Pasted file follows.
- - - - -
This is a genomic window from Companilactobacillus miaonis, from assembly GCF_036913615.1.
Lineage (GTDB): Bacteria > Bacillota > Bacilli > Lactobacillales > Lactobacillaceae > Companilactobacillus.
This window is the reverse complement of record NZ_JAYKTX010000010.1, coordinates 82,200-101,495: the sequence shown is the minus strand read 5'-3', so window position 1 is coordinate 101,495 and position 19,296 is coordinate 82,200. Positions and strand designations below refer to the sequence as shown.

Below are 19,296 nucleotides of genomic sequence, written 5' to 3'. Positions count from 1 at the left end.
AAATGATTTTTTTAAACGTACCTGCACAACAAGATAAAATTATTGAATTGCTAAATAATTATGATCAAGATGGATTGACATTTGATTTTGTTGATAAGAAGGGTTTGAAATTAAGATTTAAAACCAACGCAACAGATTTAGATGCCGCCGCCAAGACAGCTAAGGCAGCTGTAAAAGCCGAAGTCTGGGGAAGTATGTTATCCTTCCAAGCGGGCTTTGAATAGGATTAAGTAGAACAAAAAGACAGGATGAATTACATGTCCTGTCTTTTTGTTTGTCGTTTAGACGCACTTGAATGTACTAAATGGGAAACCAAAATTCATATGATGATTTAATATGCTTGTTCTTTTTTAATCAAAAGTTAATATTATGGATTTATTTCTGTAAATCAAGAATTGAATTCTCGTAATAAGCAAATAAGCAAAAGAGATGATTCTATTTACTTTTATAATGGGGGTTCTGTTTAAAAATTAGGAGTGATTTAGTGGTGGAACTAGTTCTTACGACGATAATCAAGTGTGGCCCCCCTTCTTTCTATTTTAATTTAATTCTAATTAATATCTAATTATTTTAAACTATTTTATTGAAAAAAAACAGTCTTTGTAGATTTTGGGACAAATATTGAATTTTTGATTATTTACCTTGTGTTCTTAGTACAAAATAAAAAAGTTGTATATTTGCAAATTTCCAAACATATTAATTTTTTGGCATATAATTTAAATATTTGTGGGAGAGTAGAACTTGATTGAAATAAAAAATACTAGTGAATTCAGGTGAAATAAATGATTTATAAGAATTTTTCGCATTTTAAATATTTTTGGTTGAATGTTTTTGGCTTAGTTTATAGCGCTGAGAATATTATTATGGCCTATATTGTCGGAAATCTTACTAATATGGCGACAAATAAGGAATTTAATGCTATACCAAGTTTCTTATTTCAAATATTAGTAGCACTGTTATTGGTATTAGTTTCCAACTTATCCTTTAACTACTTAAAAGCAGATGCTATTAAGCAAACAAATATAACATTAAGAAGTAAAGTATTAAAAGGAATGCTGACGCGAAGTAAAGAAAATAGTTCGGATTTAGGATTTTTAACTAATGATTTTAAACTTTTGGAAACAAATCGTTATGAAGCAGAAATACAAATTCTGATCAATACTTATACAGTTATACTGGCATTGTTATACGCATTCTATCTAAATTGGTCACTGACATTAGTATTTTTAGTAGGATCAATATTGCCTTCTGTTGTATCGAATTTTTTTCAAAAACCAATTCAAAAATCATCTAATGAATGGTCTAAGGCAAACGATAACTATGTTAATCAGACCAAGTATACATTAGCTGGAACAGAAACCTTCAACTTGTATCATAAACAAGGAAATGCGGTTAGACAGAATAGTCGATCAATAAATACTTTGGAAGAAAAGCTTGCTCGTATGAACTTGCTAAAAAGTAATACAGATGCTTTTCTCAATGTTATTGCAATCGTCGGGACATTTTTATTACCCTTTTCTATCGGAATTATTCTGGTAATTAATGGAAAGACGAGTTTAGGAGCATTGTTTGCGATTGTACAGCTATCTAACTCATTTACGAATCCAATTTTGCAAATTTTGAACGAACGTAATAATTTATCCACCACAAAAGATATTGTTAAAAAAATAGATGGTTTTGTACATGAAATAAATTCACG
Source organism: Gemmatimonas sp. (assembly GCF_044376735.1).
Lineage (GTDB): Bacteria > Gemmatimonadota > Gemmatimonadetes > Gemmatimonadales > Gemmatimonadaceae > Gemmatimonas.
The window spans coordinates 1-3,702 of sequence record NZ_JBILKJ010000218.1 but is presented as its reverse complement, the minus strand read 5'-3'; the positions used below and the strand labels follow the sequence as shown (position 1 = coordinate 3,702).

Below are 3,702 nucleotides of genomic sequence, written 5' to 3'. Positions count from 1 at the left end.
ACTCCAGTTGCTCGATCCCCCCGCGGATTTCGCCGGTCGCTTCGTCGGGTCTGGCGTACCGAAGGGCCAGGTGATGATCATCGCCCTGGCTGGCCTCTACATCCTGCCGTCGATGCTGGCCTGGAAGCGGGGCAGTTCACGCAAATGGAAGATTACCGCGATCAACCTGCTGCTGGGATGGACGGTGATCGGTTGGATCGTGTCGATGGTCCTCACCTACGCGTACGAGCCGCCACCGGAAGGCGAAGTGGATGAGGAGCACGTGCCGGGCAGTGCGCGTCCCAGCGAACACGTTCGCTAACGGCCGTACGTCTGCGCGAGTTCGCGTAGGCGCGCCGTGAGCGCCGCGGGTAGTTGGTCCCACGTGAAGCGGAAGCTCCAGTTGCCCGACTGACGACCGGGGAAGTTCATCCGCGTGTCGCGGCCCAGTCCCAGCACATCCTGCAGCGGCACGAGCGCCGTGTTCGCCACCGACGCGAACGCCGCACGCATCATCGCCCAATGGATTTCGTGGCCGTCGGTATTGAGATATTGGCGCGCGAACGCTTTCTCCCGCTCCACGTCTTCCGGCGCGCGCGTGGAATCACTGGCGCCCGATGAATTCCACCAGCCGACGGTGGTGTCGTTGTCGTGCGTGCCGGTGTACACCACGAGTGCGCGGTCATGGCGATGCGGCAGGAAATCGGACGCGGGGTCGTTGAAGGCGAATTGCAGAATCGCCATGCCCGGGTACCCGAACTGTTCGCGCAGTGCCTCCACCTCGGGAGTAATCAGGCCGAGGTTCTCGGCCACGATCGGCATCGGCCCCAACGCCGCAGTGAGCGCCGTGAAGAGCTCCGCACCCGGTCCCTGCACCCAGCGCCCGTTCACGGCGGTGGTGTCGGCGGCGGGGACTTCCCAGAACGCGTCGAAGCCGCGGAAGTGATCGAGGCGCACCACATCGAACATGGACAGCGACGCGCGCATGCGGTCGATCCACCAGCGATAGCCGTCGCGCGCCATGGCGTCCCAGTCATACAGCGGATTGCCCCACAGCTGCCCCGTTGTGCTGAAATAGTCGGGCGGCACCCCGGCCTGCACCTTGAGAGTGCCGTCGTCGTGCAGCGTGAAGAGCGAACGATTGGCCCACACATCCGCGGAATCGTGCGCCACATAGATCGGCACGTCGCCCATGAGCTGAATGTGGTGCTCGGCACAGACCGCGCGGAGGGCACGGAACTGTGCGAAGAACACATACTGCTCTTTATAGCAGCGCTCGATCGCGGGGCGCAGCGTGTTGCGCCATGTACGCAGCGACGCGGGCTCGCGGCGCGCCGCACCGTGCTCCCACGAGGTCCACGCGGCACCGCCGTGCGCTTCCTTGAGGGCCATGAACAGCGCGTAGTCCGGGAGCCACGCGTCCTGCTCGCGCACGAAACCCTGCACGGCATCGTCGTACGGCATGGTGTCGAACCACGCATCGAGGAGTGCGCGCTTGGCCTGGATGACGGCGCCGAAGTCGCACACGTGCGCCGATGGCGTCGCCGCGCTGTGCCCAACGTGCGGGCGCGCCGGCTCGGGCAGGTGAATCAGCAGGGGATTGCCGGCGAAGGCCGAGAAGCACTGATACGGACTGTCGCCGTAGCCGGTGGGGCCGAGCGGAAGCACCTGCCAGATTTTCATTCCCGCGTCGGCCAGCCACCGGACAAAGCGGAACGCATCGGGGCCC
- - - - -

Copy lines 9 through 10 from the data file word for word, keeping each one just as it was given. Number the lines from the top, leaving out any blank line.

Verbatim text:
Below are 3,702 nucleotides of genomic sequence, written 5' to 3'. Positions count from 1 at the left end.
ACTCCAGTTGCTCGATCCCCCCGCGGATTTCGCCGGTCGCTTCGTCGGGTCTGGCGTACCGAAGGGCCAGGTGATGATCATCGCCCTGGCTGGCCTCTACATCCTGCCGTCGATGCTGGCCTGGAAGCGGGGCAGTTCACGCAAATGGAAGATTACCGCGATCAACCTGCTGCTGGGATGGACGGTGATCGGTTGGATCGTGTCGATGGTCCTCACCTACGCGTACGAGCCGCCACCGGAAGGCGAAGTGGATGAGGAGCACGTGCCGGGCAGTGCGCGTCCCAGCGAACACGTTCGCTAACGGCCGTACGTCTGCGCGAGTTCGCGTAGGCGCGCCGTGAGCGCCGCGGGTAGTTGGTCCCACGTGAAGCGGAAGCTCCAGTTGCCCGACTGACGACCGGGGAAGTTCATCCGCGTGTCGCGGCCCAGTCCCAGCACATCCTGCAGCGGCACGAGCGCCGTGTTCGCCACCGACGCGAACGCCGCACGCATCATCGCCCAATGGATTTCGTGGCCGTCGGTATTGAGATATTGGCGCGCGAACGCTTTCTCCCGCTCCACGTCTTCCGGCGCGCGCGTGGAATCACTGGCGCCCGATGAATTCCACCAGCCGACGGTGGTGTCGTTGTCGTGCGTGCCGGTGTACACCACGAGTGCGCGGTCATGGCGATGCGGCAGGAAATCGGACGCGGGGTCGTTGAAGGCGAATTGCAGAATCGCCATGCCCGGGTACCCGAACTGTTCGCGCAGTGCCTCCACCTCGGGAGTAATCAGGCCGAGGTTCTCGGCCACGATCGGCATCGGCCCCAACGCCGCAGTGAGCGCCGTGAAGAGCTCCGCACCCGGTCCCTGCACCCAGCGCCCGTTCACGGCGGTGGTGTCGGCGGCGGGGACTTCCCAGAACGCGTCGAAGCCGCGGAAGTGATCGAGGCGCACCACATCGAACATGGACAGCGACGCGCGCATGCGGTCGATCCACCAGCGATAGCCGTCGCGCGCCATGGCGTCCCAGTCATACAGCGGATTGCCCCACAGCTGCCCCGTTGTGCTGAAATAGTCGGGCGGCACCCCGGCCTGCACCTTGAGAGTGCCGTCGTCGTGCAGCGTGAAGAGCGAACGATTGGCCCACACATCCGCGGAATCGTGCGCCACATAGATCGGCACGTCGCCCATGAGCTGAATGTGGTGCTCGGCACAGACCGCGCGGAGGGCACGGAACTGTGCGAAGAACACATACTGCTCTTTATAGCAGCGCTCGATCGCGGGGCGCAGCGTGTTGCGCCATGTACGCAGCGACGCGGGCTCGCGGCGCGCCGCACCGTGCTCCCACGAGGTCCACGCGGCACCGCCGTGCGCTTCCTTGAGGGCCATGAACAGCGCGTAGTCCGGGAGCCACGCGTCCTGCTCGCGCACGAAACCCTGCACGGCATCGTCGTACGGCATGGTGTCGAACCACGCATCGAGGAGTGCGCGCTTGGCCTGGATGACGGCGCCGAAGTCGCACACGTGCGCCGATGGCGTCGCCGCGCTGTGCCCAACGTGCGGGCGCGCCGGCTCGGGCAGGTGAATCAGCAGGGGATTGCCGGCGAAGGCCGAGAAGCACTGATACGGACTGTCGCCGTAGCCGGTGGGGCCGAGCGGAAGCACCTGCCAGATTTTCATTCCCGCGTCGGCCAGCCACCGGACAAAGCGGAACGCATCGGGGCCC